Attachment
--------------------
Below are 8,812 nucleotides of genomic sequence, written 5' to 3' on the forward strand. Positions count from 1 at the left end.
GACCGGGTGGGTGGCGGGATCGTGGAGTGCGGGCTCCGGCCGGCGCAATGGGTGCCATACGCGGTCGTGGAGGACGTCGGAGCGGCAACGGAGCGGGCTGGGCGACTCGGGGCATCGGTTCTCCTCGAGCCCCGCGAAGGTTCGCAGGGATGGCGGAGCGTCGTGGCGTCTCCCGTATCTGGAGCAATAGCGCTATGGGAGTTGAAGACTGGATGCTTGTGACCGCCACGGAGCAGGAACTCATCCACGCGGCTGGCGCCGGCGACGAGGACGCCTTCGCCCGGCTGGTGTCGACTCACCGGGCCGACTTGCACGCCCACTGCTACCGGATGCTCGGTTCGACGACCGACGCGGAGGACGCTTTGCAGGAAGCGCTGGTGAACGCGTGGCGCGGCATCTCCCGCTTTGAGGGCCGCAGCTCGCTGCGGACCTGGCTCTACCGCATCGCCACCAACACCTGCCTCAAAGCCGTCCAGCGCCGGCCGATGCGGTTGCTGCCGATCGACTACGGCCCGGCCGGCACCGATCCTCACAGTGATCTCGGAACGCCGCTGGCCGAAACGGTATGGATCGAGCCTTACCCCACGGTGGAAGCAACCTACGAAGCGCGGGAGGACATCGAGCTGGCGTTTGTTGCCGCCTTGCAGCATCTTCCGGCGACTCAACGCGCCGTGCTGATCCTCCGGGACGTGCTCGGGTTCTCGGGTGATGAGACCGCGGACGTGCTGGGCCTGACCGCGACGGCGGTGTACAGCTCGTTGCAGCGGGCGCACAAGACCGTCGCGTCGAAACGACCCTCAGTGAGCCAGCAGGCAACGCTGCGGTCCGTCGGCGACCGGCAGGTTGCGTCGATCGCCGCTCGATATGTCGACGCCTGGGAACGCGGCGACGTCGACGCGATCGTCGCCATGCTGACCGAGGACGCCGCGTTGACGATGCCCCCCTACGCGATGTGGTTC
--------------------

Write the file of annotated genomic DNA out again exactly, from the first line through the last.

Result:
Below are 8,812 nucleotides of genomic sequence, written 5' to 3' on the forward strand. Positions count from 1 at the left end.
GACCGGGTGGGTGGCGGGATCGTGGAGTGCGGGCTCCGGCCGGCGCAATGGGTGCCATACGCGGTCGTGGAGGACGTCGGAGCGGCAACGGAGCGGGCTGGGCGACTCGGGGCATCGGTTCTCCTCGAGCCCCGCGAAGGTTCGCAGGGATGGCGGAGCGTCGTGGCGTCTCCCGTATCTGGAGCAATAGCGCTATGGGAGTTGAAGACTGGATGCTTGTGACCGCCACGGAGCAGGAACTCATCCACGCGGCTGGCGCCGGCGACGAGGACGCCTTCGCCCGGCTGGTGTCGACTCACCGGGCCGACTTGCACGCCCACTGCTACCGGATGCTCGGTTCGACGACCGACGCGGAGGACGCTTTGCAGGAAGCGCTGGTGAACGCGTGGCGCGGCATCTCCCGCTTTGAGGGCCGCAGCTCGCTGCGGACCTGGCTCTACCGCATCGCCACCAACACCTGCCTCAAAGCCGTCCAGCGCCGGCCGATGCGGTTGCTGCCGATCGACTACGGCCCGGCCGGCACCGATCCTCACAGTGATCTCGGAACGCCGCTGGCCGAAACGGTATGGATCGAGCCTTACCCCACGGTGGAAGCAACCTACGAAGCGCGGGAGGACATCGAGCTGGCGTTTGTTGCCGCCTTGCAGCATCTTCCGGCGACTCAACGCGCCGTGCTGATCCTCCGGGACGTGCTCGGGTTCTCGGGTGATGAGACCGCGGACGTGCTGGGCCTGACCGCGACGGCGGTGTACAGCTCGTTGCAGCGGGCGCACAAGACCGTCGCGTCGAAACGACCCTCAGTGAGCCAGCAGGCAACGCTGCGGTCCGTCGGCGACCGGCAGGTTGCGTCGATCGCCGCTCGATATGTCGACGCCTGGGAACGCGGCGACGTCGACGCGATCGTCGCCATGCTGACCGAGGACGCCGCGTTGACGATGCCCCCCTACGCGATGTGGTTC